Manuel on restoring ethical business leadership

It has become clear that business leadership in South Africa needs a major overhaul, as more and more is revealed about the unethical behaviour of significant brands such as Steinhoff‚ KPMG‚ SAP and Naspers.
Trevor Manuel, chairman of Old Mutual Group Holdings
In fact, the country has dropped 14 positions in the World Economic Forum’s Global Competitive Index rankings due to corruption, crime and theft.

“Right now, we need to demonstrate a clarity of thought that compels action. What corporate South Africa needs is a huge cultural shift, and discussions such as these must contribute to raising the participation criteria in order to effect this cultural shift that so many of us desire,” says Trevor Manuel, chairman of Old Mutual Group Holdings

Speaking at the Unisa Graduate School of Business Leadership, he says that after the political developments of the past six weeks, the signal that South Africa and the world now has, is that of good governance premised upon collective responsibility and accountability.

Demonstrate an intolerance against misbehaviour

“This bodes well for ethical and moral leadership because as the bar is raised in the public sector, so the private sector will have to respond. Suddenly, the old binary of public versus private sector, as a proxy for good versus bad, no longer seems to apply. The message is one which clearly articulates that all decision-makers, whether in the public or private sector, are collectively responsible for the wellbeing of all South Africans, and to this end we should demonstrate an intolerance against misbehaviour.”

In order to prevent the recurrence of the corruption we have experienced, Manuel says our vigilance over the next period must invite more whistle-blowing, more exposures, more investigations and charges, and please many convictions and sentences. “We need to ensure that we can lead the healing process so that not even the traffic officer will feel that they are entitled to cooldrink money.”

Systematic abuse

He outlined the epicentre of what went wrong in the public sector, starting with ministers who were appointed to deliver outcomes that were against the letter and spirit of the Constitution. “Further steps which hollowed out the capacity of the state to deter misconduct include the conscious weakening of organs of state in the criminal justice cluster; the effective annihilation of the crime intelligence capacity; a ‘euthanased’ Parliament that slept through most of the wrongdoing; government supply chain management systems that were destroyed by the employment of incompetent individuals who frequently saw their responsibility as serving the interests of favoured bidders, rather than securing value for money in the interest of better service delivery; and the opportunistic abuse of black economic empowerment, pretending that no rules existed and that friends or parties who officials were instructed to favour were allowed to run rampant.”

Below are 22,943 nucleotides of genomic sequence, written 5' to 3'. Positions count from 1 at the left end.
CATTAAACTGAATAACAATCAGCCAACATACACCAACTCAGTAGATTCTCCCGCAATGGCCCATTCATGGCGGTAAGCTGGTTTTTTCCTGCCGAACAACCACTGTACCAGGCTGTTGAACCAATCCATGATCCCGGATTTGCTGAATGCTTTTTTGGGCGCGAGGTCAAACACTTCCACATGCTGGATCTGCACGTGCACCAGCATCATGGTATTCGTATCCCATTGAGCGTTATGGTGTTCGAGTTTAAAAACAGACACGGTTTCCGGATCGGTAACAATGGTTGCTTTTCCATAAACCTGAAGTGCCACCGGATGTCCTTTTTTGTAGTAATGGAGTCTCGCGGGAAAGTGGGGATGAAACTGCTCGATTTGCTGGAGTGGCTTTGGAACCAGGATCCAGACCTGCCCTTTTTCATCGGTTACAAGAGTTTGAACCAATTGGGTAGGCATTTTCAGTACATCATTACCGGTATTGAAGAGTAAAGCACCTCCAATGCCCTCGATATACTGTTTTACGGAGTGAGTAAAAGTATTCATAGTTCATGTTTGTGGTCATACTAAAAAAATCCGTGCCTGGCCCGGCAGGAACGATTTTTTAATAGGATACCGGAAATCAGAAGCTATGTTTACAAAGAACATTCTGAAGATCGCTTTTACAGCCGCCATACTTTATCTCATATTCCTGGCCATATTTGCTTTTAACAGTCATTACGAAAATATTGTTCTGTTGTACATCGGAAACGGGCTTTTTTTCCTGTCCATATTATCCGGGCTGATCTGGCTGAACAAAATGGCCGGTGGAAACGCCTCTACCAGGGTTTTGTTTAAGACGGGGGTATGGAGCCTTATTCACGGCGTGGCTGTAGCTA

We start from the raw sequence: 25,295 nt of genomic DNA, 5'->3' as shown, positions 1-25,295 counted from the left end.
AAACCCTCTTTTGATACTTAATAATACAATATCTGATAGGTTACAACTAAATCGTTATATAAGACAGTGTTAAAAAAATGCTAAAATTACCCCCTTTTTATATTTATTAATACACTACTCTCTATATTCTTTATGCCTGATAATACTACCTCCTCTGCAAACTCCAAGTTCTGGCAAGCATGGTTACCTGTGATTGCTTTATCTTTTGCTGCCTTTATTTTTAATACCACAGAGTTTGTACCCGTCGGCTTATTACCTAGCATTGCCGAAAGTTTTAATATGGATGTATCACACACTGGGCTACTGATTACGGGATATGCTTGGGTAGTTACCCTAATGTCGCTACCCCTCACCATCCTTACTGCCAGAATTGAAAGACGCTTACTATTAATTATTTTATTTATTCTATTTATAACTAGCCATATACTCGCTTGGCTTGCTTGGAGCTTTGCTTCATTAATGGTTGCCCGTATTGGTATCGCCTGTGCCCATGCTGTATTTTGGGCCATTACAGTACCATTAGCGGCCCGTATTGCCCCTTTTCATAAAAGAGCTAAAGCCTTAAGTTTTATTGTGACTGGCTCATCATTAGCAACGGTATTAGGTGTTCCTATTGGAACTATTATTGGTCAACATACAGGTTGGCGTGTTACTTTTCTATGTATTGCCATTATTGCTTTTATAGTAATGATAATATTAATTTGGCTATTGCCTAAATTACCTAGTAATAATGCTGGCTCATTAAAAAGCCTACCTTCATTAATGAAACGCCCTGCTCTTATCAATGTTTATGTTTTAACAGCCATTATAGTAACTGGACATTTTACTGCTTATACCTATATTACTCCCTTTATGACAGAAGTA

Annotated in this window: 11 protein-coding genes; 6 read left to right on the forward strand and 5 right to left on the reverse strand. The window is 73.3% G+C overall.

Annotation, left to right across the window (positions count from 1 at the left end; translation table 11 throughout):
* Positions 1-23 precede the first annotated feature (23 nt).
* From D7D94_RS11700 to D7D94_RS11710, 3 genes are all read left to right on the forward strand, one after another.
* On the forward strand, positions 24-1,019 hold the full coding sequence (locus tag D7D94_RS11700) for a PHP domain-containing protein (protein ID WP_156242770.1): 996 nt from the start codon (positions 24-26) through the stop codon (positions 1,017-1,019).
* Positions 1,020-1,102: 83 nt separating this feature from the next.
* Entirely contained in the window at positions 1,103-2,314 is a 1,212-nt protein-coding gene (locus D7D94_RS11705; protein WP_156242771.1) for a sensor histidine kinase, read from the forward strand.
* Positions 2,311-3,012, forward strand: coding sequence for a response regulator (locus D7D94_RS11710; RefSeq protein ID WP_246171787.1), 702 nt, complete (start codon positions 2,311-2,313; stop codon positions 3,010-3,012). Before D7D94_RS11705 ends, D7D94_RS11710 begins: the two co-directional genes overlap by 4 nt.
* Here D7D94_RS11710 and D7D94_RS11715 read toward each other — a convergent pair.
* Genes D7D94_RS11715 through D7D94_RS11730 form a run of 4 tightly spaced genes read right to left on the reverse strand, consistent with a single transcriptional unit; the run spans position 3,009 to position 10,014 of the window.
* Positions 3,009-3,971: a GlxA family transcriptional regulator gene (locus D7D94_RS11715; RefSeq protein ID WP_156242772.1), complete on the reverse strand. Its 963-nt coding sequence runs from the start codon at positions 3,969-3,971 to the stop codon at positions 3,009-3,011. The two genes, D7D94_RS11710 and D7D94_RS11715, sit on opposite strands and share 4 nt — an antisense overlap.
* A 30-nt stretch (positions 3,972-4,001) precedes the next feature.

Manuel highlighted how corporate counterparts also descended into a web of corruption. “For every horror story in the public sector, there is an even more alarming story from the private sector. South Africa has yet to fully engage with the extent of malfeasance in the private sector. The same opportunistic trends were used by larger firms which recognised that there were few consequences, because the state was disinclined to act against its own.”

Period of healing

After a protracted period of corruption, Manuel says, it is necessary to arrest the processes of malfeasance, and embark on a period of healing. “I am convinced that the remedies are not going to suddenly emerge from a raft of new legislation and regulation, but rather from the proper application of those that exist.” He particularly says we should insist on higher standards from the professional and industry bodies such as South African Institute for Chartered Accountants, saying that there is too little professional pride for the observance of ethical standards.

“Everyone must take pride in themselves and their responsibilities. Define who you are and take on the responsibility that goes along with it. The more wrongdoers find there is no place to hide, the better society becomes for those who want to do good. Let us do what society demands of us and live up to the promise of a new beginning.”
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